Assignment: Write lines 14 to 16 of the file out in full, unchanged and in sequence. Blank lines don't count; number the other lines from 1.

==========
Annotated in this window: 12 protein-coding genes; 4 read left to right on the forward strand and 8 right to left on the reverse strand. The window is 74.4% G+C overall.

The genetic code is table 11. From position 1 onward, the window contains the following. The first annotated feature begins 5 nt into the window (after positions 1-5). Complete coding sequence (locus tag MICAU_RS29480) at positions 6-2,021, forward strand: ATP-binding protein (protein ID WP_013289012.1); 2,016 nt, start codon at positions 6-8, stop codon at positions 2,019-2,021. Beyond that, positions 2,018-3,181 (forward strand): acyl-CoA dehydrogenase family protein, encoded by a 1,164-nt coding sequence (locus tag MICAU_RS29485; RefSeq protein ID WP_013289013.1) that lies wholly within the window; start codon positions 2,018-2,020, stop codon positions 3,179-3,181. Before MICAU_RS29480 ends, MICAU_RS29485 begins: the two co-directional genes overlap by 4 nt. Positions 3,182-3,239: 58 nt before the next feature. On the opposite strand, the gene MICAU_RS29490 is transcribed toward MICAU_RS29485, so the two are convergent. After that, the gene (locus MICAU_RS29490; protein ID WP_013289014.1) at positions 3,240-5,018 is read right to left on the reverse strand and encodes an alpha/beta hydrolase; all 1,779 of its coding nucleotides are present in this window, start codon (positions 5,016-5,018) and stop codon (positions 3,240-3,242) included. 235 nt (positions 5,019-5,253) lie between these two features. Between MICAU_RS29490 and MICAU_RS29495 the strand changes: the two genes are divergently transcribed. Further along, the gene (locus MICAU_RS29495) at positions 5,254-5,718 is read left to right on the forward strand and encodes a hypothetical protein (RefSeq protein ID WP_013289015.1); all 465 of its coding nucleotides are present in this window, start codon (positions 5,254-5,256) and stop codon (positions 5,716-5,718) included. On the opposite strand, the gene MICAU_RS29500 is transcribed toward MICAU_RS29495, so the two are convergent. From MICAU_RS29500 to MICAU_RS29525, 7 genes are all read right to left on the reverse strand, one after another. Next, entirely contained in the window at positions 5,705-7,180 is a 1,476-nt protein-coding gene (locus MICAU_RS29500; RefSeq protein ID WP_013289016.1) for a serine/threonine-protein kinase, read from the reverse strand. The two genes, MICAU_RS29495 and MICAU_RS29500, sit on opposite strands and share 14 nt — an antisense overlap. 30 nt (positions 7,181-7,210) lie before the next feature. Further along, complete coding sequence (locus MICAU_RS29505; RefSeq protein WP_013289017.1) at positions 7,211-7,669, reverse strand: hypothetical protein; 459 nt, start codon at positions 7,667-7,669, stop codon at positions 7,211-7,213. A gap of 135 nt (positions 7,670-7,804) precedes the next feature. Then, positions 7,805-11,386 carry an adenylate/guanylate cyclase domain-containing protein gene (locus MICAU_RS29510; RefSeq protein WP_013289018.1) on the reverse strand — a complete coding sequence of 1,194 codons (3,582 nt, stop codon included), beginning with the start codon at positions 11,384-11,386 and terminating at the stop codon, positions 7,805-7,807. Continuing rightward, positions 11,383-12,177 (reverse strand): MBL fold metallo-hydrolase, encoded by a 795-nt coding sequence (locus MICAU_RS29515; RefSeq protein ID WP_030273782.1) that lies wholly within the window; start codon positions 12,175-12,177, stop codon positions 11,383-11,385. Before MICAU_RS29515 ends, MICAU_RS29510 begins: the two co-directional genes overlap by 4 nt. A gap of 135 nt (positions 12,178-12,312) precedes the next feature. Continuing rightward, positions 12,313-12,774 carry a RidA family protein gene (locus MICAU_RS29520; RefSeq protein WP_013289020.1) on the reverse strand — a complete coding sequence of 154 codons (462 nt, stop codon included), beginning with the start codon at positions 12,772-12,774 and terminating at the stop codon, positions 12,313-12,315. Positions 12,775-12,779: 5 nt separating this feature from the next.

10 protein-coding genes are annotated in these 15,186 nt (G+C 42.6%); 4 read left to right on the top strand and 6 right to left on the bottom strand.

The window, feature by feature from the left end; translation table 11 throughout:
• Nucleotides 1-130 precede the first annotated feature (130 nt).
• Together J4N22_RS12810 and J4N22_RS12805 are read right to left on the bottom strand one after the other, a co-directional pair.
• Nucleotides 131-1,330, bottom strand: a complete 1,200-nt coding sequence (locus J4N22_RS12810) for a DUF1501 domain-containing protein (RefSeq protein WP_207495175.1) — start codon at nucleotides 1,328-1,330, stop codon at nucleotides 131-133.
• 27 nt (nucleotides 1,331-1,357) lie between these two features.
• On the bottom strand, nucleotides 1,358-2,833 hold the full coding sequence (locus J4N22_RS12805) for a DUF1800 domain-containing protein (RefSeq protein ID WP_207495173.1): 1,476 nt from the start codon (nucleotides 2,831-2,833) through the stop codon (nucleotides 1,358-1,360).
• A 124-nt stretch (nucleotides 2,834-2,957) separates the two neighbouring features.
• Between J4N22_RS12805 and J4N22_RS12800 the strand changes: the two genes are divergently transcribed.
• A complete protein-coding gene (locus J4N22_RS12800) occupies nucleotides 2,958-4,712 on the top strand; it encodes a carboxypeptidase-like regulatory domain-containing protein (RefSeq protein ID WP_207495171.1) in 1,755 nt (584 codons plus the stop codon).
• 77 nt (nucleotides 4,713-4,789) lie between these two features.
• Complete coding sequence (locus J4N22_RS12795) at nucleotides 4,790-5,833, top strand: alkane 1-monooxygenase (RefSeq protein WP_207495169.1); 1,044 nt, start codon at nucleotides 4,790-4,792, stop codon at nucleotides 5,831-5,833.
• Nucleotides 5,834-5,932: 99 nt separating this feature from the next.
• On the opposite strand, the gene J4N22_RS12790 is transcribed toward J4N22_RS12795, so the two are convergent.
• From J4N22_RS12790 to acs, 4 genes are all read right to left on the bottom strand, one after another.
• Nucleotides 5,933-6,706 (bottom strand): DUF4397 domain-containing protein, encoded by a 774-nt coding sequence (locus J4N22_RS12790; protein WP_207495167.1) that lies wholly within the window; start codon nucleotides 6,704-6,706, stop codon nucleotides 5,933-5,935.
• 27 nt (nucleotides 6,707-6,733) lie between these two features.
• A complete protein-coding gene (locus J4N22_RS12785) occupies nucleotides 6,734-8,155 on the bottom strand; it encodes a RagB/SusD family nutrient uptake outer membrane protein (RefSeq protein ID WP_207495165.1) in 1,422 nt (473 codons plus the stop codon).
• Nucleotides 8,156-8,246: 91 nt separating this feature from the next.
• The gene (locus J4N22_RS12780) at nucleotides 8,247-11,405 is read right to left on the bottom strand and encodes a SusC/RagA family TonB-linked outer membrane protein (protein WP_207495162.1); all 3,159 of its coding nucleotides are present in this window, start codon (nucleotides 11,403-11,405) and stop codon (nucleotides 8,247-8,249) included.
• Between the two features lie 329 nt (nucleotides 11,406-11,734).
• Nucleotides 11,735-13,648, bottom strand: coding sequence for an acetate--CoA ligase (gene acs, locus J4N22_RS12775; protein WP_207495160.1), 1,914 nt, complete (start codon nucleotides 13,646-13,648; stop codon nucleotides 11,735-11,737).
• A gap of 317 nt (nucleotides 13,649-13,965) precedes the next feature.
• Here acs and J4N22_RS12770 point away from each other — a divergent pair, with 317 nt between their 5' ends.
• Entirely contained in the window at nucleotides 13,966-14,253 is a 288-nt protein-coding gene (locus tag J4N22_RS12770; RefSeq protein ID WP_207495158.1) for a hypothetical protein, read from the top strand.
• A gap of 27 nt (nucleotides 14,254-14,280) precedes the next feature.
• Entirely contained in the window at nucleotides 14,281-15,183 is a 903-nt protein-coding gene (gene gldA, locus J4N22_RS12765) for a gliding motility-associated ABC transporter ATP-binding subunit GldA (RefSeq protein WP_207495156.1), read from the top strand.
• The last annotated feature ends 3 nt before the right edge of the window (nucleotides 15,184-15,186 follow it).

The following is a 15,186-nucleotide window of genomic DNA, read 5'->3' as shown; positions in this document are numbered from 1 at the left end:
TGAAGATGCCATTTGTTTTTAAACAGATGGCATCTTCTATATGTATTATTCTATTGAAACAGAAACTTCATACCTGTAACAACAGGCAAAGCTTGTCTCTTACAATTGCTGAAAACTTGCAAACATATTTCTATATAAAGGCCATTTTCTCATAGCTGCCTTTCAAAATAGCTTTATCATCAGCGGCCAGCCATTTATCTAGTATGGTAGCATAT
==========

• Complete coding sequence (locus J4N22_RS12795) at nucleotides 4,790-5,833, top strand: alkane 1-monooxygenase (RefSeq protein WP_207495169.1); 1,044 nt, start codon at nucleotides 4,790-4,792, stop codon at nucleotides 5,831-5,833.
• Nucleotides 5,834-5,932: 99 nt separating this feature from the next.
• On the opposite strand, the gene J4N22_RS12790 is transcribed toward J4N22_RS12795, so the two are convergent.